CORRELATION BETWEEN IRRADIATION DAMAGE AND MICRO-MAGNETIC PROPERTIES FOR REACTOR STEELS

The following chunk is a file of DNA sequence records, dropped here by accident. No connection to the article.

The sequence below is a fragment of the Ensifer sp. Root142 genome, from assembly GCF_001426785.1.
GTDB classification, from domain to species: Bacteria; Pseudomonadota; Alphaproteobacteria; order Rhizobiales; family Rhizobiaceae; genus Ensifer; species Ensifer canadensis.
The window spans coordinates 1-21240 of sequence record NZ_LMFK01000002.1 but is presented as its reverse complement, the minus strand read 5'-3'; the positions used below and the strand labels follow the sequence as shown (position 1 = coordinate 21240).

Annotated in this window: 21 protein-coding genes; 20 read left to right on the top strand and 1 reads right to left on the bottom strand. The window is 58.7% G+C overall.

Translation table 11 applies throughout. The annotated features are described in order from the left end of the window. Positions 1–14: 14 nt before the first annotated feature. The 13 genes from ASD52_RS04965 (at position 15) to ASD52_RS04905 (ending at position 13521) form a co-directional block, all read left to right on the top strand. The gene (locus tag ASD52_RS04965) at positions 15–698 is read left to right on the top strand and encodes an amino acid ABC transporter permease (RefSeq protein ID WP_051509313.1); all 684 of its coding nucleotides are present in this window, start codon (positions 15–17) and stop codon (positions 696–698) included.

Magnetic domain structures are strongly influenced by material microstructures including crystal structures and defects. Correlations via microstructure between mechanical properties of steels and their magnetic properties invites the use of magnetic techniques to assess their microstructure. The vision of this work is to correlate magnetic characterizations and computational modeling to simulate progression of microstructural changes and predict resulting magnetic signatures in nuclear reactor structural steels using magnetic non-destructive evaluation (NDE) measurements. In this work, we used focused ion beam milling to create different shapes in various crystallographic orientation in single crystal, polycrystalline, and irradiated single crystal iron thin films. Magnetic force microscopy images and simulations assess the behavior of domain walls as they propagate in the presence of an applied magnetic field. The single crystal Fe film is the first step to develop and validate initial models. Various domain structures can be observed in experimental measurements is mainly due to the sophisticated energy competition in the sample that resulted in diverse metastable phase at remanence state. Different boundary conditions, geometries as well as experimental manipulation are the additional factors that may alter the demagnetization energy and anisotropy energy inside of the system. Further studies in irradiated single crystal iron thin film samples proved that irradiation-induced defects in structural alloys will cause microstructural changes that alter the magnetic domain wall behavior under external applied magnetic field. High dose irradiation induced the creation of more defects and dislocations, which are pinning sites that provided more resistance to domain wall movement. In polycrystalline iron thin films, the misorientations of the grains generate local magnetic free poles along grain boundaries so there will be local internal stresses which increase the total magnetostatic energy and magnetoelastic energy. Various domain structures are formed to reduce the energy of the system and the magnetic free pole density can be used to determine the types of domain structure. Future studies will assess more complicated and representative multiphase alloys. The ultimate goal is to leverage materials sciences, computational methods, and physical property imaging to monitor materials behavior in nuclear power reactors, and provide predictive models for degradation and remaining life of components.